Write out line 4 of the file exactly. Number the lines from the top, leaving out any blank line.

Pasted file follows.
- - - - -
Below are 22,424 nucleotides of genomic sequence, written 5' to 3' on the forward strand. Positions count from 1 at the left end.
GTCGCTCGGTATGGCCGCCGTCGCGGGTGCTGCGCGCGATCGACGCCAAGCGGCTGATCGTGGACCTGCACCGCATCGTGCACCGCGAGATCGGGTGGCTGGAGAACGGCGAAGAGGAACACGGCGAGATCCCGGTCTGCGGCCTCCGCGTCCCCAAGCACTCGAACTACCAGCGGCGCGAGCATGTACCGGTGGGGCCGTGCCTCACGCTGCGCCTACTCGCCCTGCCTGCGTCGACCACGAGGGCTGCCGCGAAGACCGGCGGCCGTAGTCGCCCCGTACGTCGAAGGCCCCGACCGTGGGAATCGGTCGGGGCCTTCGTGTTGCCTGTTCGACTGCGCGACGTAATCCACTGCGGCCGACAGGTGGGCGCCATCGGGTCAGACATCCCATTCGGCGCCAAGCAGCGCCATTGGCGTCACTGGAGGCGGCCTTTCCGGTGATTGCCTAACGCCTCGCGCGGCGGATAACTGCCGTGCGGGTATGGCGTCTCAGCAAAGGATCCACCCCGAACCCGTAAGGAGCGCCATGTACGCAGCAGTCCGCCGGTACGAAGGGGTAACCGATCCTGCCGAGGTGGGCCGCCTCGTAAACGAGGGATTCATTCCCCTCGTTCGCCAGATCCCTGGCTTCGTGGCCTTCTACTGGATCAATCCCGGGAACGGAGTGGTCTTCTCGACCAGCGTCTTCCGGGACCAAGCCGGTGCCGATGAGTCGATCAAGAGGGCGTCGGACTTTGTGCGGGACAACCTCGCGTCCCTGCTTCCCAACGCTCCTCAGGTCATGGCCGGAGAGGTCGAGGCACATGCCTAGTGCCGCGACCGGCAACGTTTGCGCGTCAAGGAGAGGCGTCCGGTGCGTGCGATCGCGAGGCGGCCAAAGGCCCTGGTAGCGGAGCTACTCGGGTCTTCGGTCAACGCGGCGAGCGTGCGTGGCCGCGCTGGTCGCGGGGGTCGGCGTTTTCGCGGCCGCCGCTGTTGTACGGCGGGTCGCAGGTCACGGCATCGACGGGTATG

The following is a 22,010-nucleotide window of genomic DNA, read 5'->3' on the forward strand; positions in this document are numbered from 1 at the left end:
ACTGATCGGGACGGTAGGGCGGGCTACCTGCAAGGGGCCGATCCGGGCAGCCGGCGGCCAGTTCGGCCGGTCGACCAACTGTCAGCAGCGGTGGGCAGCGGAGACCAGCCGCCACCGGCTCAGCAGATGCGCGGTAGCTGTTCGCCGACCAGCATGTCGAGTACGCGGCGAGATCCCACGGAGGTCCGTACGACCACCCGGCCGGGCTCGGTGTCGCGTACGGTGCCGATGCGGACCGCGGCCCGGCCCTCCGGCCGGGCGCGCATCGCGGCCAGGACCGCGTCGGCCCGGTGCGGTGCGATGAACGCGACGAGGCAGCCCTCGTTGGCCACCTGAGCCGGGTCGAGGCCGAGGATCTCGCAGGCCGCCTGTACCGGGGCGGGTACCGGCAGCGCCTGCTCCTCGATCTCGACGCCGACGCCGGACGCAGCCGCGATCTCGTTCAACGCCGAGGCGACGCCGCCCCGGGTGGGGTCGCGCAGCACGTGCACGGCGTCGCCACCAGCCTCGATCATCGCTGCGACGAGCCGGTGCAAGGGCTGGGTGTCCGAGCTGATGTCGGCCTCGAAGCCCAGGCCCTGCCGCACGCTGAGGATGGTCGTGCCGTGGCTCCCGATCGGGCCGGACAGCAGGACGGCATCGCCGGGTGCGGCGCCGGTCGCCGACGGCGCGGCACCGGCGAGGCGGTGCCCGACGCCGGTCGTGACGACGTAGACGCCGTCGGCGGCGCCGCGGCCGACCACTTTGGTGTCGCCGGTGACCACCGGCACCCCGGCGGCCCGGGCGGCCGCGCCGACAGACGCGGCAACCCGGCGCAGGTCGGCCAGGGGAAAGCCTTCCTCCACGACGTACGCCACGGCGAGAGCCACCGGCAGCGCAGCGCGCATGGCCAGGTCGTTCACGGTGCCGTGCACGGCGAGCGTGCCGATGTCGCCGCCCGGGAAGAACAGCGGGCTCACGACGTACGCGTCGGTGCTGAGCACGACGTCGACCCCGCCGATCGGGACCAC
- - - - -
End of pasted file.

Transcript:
ACTGATCGGGACGGTAGGGCGGGCTACCTGCAAGGGGCCGATCCGGGCAGCCGGCGGCCAGTTCGGCCGGTCGACCAACTGTCAGCAGCGGTGGGCAGCGGAGACCAGCCGCCACCGGCTCAGCAGATGCGCGGTAGCTGTTCGCCGACCAGCATGTCGAGTACGCGGCGAGATCCCACGGAGGTCCGTACGACCACCCGGCCGGGCTCGGTGTCGCGTACGGTGCCGATGCGGACCGCGGCCCGGCCCTCCGGCCGGGCGCGCATCGCGGCCAGGACCGCGTCGGCCCGGTGCGGTGCGATGAACGCGACGAGGCAGCCCTCGTTGGCCACCTGAGCCGGGTCGAGGCCGAGGATCTCGCAGGCCGCCTGTACCGGGGCGGGTACCGGCAGCGCCTGCTCCTCGATCTCGACGCCGACGCCGGACGCAGCCGCGATCTCGTTCAACGCCGAGGCGACGCCGCCCCGGGTGGGGTCGCGCAGCACGTGCACGGCGTCGCCACCAGCCTCGATCATCGCTGCGACGAGCCGGTGCAAGGGCTGGGTGTCCGAGCTGATGTCGGCCTCGAAGCCCAGGCCCTGCCGCACGCTGAGGATGGTCGTGCCGTGGCTCCCGATCGGGCCGGACAGCAGGACGGCATCGCCGGGTGCGGCGCCGGTCGCCGACGGCGCGGCACCGGCGAGGCGGTGCCCGACGCCGGTCGTGACGACGTAGACGCCGTCGGCGGCGCCGCGGCCGACCACTTTGGTGTCGCCGGTGACCACCGGCACCCCGGCGGCCCGGGCGGCCGCGCCGACAGACGCGGCAACCCGGCGCAGGTCGGCCAGGGGAAAGCCTTCCTCCACGACGTACGCCACGGCGAGAGCCACCGGCAGCGCAGCGCGCATGGCCAGGTCGTTCACGGTGCCGTGCACGGCGAGCGTGCCGATGTCGCCGCCCGGGAAGAACAGCGGGCTCACGACGTACGCGTCGGTGCTGAGCACGACGTCGACCCCGCCGATCGGGACCAC